We have touched on Old Tom, Musselburgh, amateurism, the advantage of time and lastly how history should judge this complicated era, let us conclude with the thoughts of Sir Guy Campbell from the History of Golf in Britain, one of the best histories written on the subject. Campbell separated golf architecture into three periods, the Primitive, the Orthodox, and the Mechanical. This is what he had to say about the Orthodox age, the period in question:
“By that time, however, the game had become so popular here, there, and in a manner of speaking, everywhere, as to create an undeniable demand for Ëœhandly’ golf, regardless of whether nature had already prepared the way, or the ground available suitable. Where nature and the ground were kind and such ventures in landscaping were undertaken by players of experience and some artistic sensibility, the results, especially on links land, met with a measure of success. Elsewhere, and with the undertaking at the mercy of unprenticed hands, the results were not always happy. But â€and this was an innovation â€man starting as it were from scratch, and with recollections, too often uncertain, of established links and courses, set out to lay down fairways, hazards and greens, at dimensions, shapes and positions of his own choosing.”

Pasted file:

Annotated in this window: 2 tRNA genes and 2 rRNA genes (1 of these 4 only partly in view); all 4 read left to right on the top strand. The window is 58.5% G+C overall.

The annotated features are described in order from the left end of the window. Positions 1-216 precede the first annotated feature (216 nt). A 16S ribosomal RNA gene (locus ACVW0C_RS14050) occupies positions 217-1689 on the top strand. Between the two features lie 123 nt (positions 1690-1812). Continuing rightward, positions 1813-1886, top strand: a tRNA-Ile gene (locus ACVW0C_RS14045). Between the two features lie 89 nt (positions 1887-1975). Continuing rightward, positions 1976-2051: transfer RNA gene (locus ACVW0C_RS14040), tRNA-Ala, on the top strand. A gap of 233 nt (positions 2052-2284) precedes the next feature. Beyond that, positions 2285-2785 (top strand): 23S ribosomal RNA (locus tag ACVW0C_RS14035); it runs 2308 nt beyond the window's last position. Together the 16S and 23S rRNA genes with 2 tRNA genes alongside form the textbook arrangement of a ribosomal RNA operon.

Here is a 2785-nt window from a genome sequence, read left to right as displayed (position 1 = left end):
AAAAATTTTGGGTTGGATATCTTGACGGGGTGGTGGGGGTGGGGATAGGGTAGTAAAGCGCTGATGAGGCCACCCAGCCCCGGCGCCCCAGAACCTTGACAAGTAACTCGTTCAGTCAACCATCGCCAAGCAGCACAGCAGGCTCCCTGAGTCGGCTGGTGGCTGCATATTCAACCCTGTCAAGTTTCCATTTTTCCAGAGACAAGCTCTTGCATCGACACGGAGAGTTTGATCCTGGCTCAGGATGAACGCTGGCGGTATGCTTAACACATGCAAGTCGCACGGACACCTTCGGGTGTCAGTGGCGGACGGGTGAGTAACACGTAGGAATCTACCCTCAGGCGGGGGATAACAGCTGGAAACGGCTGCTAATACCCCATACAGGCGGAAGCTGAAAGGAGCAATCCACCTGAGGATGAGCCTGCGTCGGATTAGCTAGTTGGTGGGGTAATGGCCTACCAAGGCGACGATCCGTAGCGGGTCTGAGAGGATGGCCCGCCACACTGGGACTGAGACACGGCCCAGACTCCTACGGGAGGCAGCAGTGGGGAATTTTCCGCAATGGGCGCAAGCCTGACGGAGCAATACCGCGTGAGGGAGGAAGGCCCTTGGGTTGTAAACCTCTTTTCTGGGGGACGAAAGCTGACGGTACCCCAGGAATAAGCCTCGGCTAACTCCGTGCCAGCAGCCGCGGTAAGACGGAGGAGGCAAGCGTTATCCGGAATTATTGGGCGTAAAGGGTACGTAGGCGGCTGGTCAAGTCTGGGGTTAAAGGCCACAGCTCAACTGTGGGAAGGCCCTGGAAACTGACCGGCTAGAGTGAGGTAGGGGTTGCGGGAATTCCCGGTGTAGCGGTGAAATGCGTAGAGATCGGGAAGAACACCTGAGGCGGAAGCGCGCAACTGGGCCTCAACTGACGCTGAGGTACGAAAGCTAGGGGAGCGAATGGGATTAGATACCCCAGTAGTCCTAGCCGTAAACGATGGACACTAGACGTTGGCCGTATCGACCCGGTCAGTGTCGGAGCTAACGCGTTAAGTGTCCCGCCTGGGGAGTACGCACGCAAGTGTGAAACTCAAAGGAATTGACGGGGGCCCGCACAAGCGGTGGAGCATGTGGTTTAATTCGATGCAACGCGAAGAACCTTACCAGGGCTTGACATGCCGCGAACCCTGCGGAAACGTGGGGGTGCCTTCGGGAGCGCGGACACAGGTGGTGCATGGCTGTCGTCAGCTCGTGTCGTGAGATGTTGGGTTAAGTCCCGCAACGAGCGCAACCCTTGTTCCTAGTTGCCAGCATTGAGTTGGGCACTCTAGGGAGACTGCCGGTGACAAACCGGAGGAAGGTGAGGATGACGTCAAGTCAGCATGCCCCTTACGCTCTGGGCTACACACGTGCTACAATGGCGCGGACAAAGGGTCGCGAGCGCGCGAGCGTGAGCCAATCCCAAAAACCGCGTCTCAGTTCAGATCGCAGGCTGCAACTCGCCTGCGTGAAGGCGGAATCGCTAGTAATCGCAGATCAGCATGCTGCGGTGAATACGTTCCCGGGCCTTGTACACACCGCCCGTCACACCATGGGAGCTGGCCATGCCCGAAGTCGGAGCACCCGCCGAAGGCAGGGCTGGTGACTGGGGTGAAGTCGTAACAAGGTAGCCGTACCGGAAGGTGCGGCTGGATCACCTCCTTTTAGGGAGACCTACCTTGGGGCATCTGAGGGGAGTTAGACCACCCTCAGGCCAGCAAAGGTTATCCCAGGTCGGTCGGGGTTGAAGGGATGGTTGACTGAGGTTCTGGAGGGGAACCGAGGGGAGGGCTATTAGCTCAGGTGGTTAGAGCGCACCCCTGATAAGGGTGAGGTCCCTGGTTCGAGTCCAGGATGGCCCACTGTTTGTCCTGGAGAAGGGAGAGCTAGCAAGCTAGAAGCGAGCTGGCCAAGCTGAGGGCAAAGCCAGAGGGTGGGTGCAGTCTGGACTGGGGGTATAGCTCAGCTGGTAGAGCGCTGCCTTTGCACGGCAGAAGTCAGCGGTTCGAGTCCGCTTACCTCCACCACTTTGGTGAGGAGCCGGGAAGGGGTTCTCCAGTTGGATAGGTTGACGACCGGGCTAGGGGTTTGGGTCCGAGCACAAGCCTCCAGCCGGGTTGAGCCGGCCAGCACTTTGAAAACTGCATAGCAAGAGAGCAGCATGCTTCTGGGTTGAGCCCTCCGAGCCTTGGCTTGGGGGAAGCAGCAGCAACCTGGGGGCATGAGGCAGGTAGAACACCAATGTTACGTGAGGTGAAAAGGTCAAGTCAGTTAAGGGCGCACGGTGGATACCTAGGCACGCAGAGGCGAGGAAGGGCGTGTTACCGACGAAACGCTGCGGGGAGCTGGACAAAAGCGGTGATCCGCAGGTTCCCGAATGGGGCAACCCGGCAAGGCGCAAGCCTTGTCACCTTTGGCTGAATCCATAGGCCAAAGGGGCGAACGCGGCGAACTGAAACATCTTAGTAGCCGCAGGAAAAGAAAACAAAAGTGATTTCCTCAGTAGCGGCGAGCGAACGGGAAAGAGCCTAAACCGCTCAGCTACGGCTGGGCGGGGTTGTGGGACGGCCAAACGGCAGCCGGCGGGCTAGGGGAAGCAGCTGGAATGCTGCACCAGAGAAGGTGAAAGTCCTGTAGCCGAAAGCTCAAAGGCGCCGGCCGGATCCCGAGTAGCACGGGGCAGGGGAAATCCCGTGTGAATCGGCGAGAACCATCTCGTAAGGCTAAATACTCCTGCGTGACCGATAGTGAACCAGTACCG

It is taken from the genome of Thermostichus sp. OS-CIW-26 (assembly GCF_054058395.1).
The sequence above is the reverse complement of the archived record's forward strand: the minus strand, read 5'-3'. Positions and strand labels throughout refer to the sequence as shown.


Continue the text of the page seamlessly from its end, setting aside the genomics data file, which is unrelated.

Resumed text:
Of all the observers of this period Campbell had the most balanced analysis in my opinion. He emphasized the pressures and challenges but also acknowledged the possibility for good results, in contrast to most of the critics. There are no absolutes in history, one period is not all bad and another all good. Sunningdale and Huntercombe were a turning point, but not everything prior was crude, and everything after brilliant. Golf architecture advanced through measured gains not overnight. The period we have just reviewed was not a Golden Age or a Dark Age, it was a developing age, one in which mistakes were made but also many lessons were learned. This period set the stage for the improvements that followed, and for that reason it should not be ignored or written off. We have covered considerable ground with this report but it is by no means the last word on the subject. If we have accomplished anything hopefully we have demonstrated this period deserves further study.
Acknowledgements: The Author would like to thank Michael Hurdzan. This essay would not have been possible without his generosity. Cornish & Whitten’s research is often taken for granted but this essay is only an extension of their heroic effort. Robert Kroeger’s The Golf Course of Old Tom Morris and Melvyn Morrow’s fine essay were invaluable, as was John Adam’s The Parks of Musselburgh. Allan Jackson, John Scarth and Neil Crafter’s article on George Lowe which appears in the magazine Golf Architecure (Volume 9). Stewart Macartney of Blyth+Blyth for his information on B. Hall Blyth. Rich Goodale’s articles on Tom Morris and Archie Simpson. Forrest Richardson’s Routing the Golf Course. Patty Moran of the USGA, Brian Silva, Ran Morrissett, David Moriarty, Tommy Naccarato, Ralph Livingston, Paul Turner, Bob Labbance, Richard Latham and Alfie Ward for their kind assistance.